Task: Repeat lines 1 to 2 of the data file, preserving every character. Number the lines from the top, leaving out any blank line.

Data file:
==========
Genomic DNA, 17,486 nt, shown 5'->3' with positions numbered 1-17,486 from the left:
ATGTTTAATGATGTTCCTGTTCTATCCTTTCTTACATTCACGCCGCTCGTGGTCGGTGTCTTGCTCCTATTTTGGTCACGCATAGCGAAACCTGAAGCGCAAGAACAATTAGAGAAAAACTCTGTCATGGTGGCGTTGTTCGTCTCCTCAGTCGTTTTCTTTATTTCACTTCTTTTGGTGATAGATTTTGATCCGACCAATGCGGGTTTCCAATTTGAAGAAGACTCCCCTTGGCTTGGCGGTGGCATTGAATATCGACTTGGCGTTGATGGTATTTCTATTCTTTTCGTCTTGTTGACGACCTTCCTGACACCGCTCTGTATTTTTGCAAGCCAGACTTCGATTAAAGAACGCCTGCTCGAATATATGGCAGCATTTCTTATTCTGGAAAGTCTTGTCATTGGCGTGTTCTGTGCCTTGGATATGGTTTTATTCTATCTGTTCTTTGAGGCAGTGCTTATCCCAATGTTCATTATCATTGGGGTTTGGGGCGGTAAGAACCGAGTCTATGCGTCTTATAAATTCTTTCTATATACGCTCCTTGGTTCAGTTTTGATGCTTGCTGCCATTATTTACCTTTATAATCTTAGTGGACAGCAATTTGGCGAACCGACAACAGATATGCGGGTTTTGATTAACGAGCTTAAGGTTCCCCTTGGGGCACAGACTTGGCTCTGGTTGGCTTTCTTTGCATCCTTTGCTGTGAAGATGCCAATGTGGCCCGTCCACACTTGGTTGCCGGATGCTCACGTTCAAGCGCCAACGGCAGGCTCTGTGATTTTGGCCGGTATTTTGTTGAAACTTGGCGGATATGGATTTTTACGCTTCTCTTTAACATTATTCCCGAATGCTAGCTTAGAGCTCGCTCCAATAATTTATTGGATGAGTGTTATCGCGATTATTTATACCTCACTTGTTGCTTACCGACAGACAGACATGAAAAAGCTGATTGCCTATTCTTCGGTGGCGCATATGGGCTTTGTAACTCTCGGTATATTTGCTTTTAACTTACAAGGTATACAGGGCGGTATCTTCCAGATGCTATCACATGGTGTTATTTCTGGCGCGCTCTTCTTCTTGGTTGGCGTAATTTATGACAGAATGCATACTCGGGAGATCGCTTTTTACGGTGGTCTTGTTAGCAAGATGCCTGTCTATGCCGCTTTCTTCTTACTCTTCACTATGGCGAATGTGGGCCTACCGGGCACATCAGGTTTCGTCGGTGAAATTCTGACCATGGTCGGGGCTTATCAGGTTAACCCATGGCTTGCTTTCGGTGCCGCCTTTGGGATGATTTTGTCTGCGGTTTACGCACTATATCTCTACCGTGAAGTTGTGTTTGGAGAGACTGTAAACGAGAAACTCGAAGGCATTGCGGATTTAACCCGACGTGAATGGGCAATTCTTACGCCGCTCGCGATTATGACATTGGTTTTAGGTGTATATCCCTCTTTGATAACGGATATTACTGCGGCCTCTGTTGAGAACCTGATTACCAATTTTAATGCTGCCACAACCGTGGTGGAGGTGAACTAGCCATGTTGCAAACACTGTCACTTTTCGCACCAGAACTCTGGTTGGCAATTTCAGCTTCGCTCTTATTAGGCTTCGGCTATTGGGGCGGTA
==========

Genomic DNA, 17,486 nt, shown 5'->3' with positions numbered 1-17,486 from the left:
ATGTTTAATGATGTTCCTGTTCTATCCTTTCTTACATTCACGCCGCTCGTGGTCGGTGTCTTGCTCCTATTTTGGTCACGCATAGCGAAACCTGAAGCGCAAGAACAATTAGAGAAAAACTCTGTCATGGTGGCGTTGTTCGTCTCCTCAGTCGTTTTCTTTATTTCACTTCTTTTGGTGATAGATTTTGATCCGACCAATGCGGGTTTCCAATTTGAAGAAGACTCCCCTTGGCTTGGCGGTGGCATTGAATATCGACTTGGCGTTGATGGTATTTCTATTCTTTTCGTCTTGTTGACGACCTTCCTGACACCGCTCTGTATTTTTGCAAGCCAGACTTCGATTAAAGAACGCCTGCTCGAATATATGGCAGCATTTCTTATTCTGGAAAGTCTTGTCATTGGCGTGTTCTGTGCCTTGGATATGGTTTTATTCTATCTGTTCTTTGAGGCAGTGCTTATCCCAATGTTCATTATCATTGGGGTTTGGGGCGGTAAGAACCGAGTCTATGCGTCTTATAAATTCTTTCTATATACGCTCCTTGGTTCAGTTTTGATGCTTGCTGCCATTATTTACCTTTATAATCTTAGTGGACAGCAATTTGGCGAACCGACAACAGATATGCGGGTTTTGATTAACGAGCTTAAGGTTCCCCTTGGGGCACAGACTTGGCTCTGGTTGGCTTTCTTTGCATCCTTTGCTGTGAAGATGCCAATGTGGCCCGTCCACACTTGGTTGCCGGATGCTCACGTTCAAGCGCCAACGGCAGGCTCTGTGATTTTGGCCGGTATTTTGTTGAAACTTGGCGGATATGGATTTTTACGCTTCTCTTTAACATTATTCCCGAATGCTAGCTTAGAGCTCGCTCCAATAATTTATTGGATGAGTGTTATCGCGATTATTTATACCTCACTTGTTGCTTACCGACAGACAGACATGAAAAAGCTGATTGCCTATTCTTCGGTGGCGCATATGGGCTTTGTAACTCTCGGTATATTTGCTTTTAACTTACAAGGTATACAGGGCGGTATCTTCCAGATGCTATCACATGGTGTTATTTCTGGCGCGCTCTTCTTCTTGGTTGGCGTAATTTATGACAGAATGCATACTCGGGAGATCGCTTTTTACGGTGGTCTTGTTAGCAAGATGCCTGTCTATGCCGCTTTCTTCTTACTCTTCACTATGGCGAATGTGGGCCTACCGGGCACATCAGGTTTCGTCGGTGAAATTCTGACCATGGTCGGGGCTTATCAGGTTAACCCATGGCTTGCTTTCGGTGCCGCCTTTGGGATGATTTTGTCTGCGGTTTACGCACTATATCTCTACCGTGAAGTTGTGTTTGGAGAGACTGTAAACGAGAAACTCGAAGGCATTGCGGATTTAACCCGACGTGAATGGGCAATTCTTACGCCGCTCGCGATTATGACATTGGTTTTAGGTGTATATCCCTCTTTGATAACGGATATTACTGCGGCCTCTGTTGAGAACCTGATTACCAATTTTAATGCTGCCACAACCGTGGTGGAGGTGAACTAGCCATGTTGCAAACACTGTCACTTTTCGCACCAGAACTCTGGTTGGCAATTTCAGCTTCGCTCTTATTAGGCTTCGGCTATTGGGGCGGTA